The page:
Phase II Study to Assess Prevention of Oxaliplatin-induced Neurotoxicity Through the Vitamin D Pathway
Oxaliplatin is used most frequently in patients with metastatic and early-stage colorectal
cancers. It has been found that in the adjuvant setting, Oxaliplatin improves both disease
free and overall survival. Despite these results, the use of Oxaliplatin is limited by the
sensory neuropathy or numbness and tingling, that occurs in 80% -90% of patients. Some of
these patients will develop irreversible and debilitating neuropathy, in which the drug may
no longer be used to treat their cancer.
It is expected that this proposed study will provide new information for the role of Vitamin
D in the pathogenesis of Oxaliplatin-induced neurotoxicity. The dynamic effects of Vitamin
D on calcium and nerve growth factor plus the now recognized state of subclinical Vitamin D
deficiency are compelling pieces of evidence that indicate this hormone may be in a pivotal
position in the multifactorial pathogenesis of neurotoxic reactions induced by Oxaliplatin.
The specific aim of the study is to determine the neuroprotective effects of Vitamin D.
Patients will receive Oxaliplatin at a dose of 80 mg/m2 at a physician determined frequency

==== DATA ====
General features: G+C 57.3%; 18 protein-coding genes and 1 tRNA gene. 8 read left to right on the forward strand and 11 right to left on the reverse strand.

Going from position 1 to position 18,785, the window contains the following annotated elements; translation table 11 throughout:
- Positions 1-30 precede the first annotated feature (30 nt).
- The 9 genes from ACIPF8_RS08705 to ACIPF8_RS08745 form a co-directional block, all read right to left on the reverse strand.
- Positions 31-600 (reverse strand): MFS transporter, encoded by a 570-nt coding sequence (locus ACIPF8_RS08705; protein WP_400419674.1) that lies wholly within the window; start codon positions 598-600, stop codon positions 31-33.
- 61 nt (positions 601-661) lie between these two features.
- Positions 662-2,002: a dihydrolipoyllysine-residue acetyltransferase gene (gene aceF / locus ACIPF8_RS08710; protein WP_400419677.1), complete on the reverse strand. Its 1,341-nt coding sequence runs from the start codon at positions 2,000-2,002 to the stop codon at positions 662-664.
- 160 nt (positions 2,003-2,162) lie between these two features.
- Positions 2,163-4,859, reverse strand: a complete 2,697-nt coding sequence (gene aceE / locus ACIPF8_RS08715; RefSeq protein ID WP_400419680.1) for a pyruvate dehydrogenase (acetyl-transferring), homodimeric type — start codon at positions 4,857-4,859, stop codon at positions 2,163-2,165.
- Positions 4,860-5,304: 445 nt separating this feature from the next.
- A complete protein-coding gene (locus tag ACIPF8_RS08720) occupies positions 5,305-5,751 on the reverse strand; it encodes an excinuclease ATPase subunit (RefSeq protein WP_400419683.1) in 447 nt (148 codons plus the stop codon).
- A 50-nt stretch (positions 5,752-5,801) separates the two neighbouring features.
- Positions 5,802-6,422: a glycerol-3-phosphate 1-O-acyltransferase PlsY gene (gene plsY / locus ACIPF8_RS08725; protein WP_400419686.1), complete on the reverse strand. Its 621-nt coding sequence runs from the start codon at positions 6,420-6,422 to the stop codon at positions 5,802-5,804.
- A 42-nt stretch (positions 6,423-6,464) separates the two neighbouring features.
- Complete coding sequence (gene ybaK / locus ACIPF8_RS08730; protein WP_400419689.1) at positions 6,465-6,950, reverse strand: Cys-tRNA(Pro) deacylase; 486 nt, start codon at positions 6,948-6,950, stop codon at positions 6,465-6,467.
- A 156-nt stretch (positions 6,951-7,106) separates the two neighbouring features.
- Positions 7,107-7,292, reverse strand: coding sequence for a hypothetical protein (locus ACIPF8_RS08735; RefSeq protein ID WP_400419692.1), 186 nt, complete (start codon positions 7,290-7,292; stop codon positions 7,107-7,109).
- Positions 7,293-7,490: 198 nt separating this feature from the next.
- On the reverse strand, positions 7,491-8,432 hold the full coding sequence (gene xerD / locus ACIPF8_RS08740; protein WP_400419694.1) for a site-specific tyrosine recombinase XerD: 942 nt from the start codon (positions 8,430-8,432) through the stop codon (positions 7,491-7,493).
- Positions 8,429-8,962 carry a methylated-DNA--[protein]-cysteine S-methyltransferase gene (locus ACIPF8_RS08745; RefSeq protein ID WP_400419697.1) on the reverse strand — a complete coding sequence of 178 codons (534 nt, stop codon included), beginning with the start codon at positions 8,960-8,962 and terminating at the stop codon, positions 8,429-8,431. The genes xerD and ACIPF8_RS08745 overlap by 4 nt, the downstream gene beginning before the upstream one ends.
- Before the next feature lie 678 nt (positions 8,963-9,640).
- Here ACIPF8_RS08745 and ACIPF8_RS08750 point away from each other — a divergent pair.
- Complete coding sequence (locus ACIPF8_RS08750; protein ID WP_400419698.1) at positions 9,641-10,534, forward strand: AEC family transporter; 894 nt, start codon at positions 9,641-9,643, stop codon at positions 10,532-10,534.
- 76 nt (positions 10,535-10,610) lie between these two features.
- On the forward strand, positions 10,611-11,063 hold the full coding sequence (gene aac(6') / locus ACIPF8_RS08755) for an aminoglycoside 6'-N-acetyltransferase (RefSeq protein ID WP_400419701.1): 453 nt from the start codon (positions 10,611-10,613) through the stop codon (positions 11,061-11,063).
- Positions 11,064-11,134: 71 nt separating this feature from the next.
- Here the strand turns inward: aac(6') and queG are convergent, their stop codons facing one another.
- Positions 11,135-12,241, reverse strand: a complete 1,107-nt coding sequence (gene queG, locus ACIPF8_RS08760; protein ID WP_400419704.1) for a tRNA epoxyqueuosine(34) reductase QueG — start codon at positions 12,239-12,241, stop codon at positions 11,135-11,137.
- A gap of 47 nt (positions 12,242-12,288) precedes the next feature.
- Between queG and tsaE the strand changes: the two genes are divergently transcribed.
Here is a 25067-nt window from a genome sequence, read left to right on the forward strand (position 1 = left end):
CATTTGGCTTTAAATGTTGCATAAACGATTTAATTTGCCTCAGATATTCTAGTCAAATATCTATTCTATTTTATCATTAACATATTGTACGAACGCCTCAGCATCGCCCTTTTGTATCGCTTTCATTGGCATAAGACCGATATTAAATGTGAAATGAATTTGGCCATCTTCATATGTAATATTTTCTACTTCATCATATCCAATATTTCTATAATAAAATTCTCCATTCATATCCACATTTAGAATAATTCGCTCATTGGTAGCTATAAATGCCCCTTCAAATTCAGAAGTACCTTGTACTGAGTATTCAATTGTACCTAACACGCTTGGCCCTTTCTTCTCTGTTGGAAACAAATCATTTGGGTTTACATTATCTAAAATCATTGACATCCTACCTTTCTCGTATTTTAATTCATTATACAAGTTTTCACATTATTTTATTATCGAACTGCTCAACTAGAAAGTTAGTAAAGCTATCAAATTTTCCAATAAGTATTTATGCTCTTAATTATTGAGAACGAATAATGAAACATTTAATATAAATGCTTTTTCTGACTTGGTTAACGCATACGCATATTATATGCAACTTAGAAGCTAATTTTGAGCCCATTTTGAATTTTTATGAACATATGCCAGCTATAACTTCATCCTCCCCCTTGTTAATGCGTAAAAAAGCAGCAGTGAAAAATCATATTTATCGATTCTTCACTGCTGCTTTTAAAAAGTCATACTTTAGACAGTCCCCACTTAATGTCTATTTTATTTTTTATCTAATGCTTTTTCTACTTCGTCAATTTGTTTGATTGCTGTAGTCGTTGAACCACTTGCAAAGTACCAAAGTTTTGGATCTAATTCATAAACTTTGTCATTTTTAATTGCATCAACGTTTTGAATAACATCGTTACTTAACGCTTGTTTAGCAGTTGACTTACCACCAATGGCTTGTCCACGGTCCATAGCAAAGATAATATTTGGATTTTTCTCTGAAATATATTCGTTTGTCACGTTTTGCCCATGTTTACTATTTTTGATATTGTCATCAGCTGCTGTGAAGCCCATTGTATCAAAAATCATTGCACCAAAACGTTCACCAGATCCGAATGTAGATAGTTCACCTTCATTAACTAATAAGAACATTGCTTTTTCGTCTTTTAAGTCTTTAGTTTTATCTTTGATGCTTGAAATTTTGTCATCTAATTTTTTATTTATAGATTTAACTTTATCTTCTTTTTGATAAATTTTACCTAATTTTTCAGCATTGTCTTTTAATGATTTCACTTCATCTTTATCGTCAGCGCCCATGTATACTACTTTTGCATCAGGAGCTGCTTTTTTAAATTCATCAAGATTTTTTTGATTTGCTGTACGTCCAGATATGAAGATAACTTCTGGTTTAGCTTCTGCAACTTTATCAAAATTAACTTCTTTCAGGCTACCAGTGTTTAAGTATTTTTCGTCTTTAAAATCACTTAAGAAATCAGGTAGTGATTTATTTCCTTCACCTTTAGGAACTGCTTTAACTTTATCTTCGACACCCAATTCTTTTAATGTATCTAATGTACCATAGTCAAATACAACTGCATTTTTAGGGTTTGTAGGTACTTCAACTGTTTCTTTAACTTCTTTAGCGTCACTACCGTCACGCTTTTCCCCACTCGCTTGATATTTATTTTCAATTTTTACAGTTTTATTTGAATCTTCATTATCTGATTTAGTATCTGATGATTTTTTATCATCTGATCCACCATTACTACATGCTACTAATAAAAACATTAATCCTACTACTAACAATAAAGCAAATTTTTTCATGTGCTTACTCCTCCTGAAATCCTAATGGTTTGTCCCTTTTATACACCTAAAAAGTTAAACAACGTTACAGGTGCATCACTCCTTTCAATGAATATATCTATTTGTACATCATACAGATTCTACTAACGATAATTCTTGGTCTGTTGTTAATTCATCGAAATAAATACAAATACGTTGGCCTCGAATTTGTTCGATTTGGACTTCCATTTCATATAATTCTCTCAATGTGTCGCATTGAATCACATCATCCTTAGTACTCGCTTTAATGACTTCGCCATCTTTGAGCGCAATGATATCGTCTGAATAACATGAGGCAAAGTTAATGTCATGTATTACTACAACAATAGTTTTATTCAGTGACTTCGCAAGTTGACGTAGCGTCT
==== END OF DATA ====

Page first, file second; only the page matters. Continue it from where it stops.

appropriate for the underlying malignancy, which can be any histological diagnosis of a
malignant solid neoplasm involving the GI tract not restricted to the colon, rectum and
esophagus. Blood will be collected to monitor the level of Vitamin D and nerve growth
factor (NGF) at specific time points. Vitamin D levels will be checked once a month and NGF
levels will be checked bi-weekly. These blood samples will be collected at the same time of
the patients routine blood draws. Patients will take one capsule containing 2000 IUs of
Vitamin D3 daily, beginning up to 7 days prior to the first dose of Oxaliplatin. Vitamin D3
will be provided to patients as long as they remain on the study.
Endpoint Classification: Efficacy Study, Intervention Model: Single Group Assignment, Masking: Open Label, Primary Purpose: Supportive Care
Incidence of peripheral neurotoxic reactions
NCI CTCAE Version 4.0
Gerald Higa, PharmD
West Virginia University
United States: Institutional Review Board
|West Virginia University Hospitals Mary Babb Randolph Cancer Center||Morgantown, West Virginia 26506|